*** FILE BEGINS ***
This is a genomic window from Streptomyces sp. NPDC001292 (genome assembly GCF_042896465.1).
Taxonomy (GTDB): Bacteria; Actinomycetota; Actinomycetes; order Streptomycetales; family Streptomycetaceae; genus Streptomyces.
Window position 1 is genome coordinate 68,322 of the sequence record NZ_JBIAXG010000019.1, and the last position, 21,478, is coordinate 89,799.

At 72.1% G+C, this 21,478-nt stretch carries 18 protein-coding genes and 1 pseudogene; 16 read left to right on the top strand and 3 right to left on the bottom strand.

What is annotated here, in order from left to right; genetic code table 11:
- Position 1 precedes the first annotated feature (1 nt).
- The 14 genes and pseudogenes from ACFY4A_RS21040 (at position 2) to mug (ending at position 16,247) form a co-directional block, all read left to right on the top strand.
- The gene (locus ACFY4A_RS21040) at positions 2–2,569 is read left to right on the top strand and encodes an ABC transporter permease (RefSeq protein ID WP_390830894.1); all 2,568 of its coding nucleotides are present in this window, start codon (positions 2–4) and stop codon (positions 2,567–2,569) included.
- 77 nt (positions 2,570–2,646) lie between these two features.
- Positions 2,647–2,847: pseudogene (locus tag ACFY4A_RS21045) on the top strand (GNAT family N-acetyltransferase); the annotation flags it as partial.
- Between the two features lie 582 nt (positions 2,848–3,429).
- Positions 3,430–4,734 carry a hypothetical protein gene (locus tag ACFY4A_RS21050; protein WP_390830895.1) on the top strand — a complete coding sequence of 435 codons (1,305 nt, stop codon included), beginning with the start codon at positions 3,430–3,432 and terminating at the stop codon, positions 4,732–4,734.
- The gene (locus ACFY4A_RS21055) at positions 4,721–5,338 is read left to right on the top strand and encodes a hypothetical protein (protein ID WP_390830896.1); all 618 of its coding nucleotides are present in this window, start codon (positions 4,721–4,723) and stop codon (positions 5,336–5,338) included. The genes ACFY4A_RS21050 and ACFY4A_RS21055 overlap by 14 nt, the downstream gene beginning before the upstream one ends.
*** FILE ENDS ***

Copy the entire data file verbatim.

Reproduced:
This is a genomic window from Streptomyces sp. NPDC001292 (genome assembly GCF_042896465.1).
Taxonomy (GTDB): Bacteria; Actinomycetota; Actinomycetes; order Streptomycetales; family Streptomycetaceae; genus Streptomyces.
Window position 1 is genome coordinate 68,322 of the sequence record NZ_JBIAXG010000019.1, and the last position, 21,478, is coordinate 89,799.

At 72.1% G+C, this 21,478-nt stretch carries 18 protein-coding genes and 1 pseudogene; 16 read left to right on the top strand and 3 right to left on the bottom strand.

What is annotated here, in order from left to right; genetic code table 11:
- Position 1 precedes the first annotated feature (1 nt).
- The 14 genes and pseudogenes from ACFY4A_RS21040 (at position 2) to mug (ending at position 16,247) form a co-directional block, all read left to right on the top strand.
- The gene (locus ACFY4A_RS21040) at positions 2–2,569 is read left to right on the top strand and encodes an ABC transporter permease (RefSeq protein ID WP_390830894.1); all 2,568 of its coding nucleotides are present in this window, start codon (positions 2–4) and stop codon (positions 2,567–2,569) included.
- 77 nt (positions 2,570–2,646) lie between these two features.
- Positions 2,647–2,847: pseudogene (locus tag ACFY4A_RS21045) on the top strand (GNAT family N-acetyltransferase); the annotation flags it as partial.
- Between the two features lie 582 nt (positions 2,848–3,429).
- Positions 3,430–4,734 carry a hypothetical protein gene (locus tag ACFY4A_RS21050; protein WP_390830895.1) on the top strand — a complete coding sequence of 435 codons (1,305 nt, stop codon included), beginning with the start codon at positions 3,430–3,432 and terminating at the stop codon, positions 4,732–4,734.
- The gene (locus ACFY4A_RS21055) at positions 4,721–5,338 is read left to right on the top strand and encodes a hypothetical protein (protein ID WP_390830896.1); all 618 of its coding nucleotides are present in this window, start codon (positions 4,721–4,723) and stop codon (positions 5,336–5,338) included. The genes ACFY4A_RS21050 and ACFY4A_RS21055 overlap by 14 nt, the downstream gene beginning before the upstream one ends.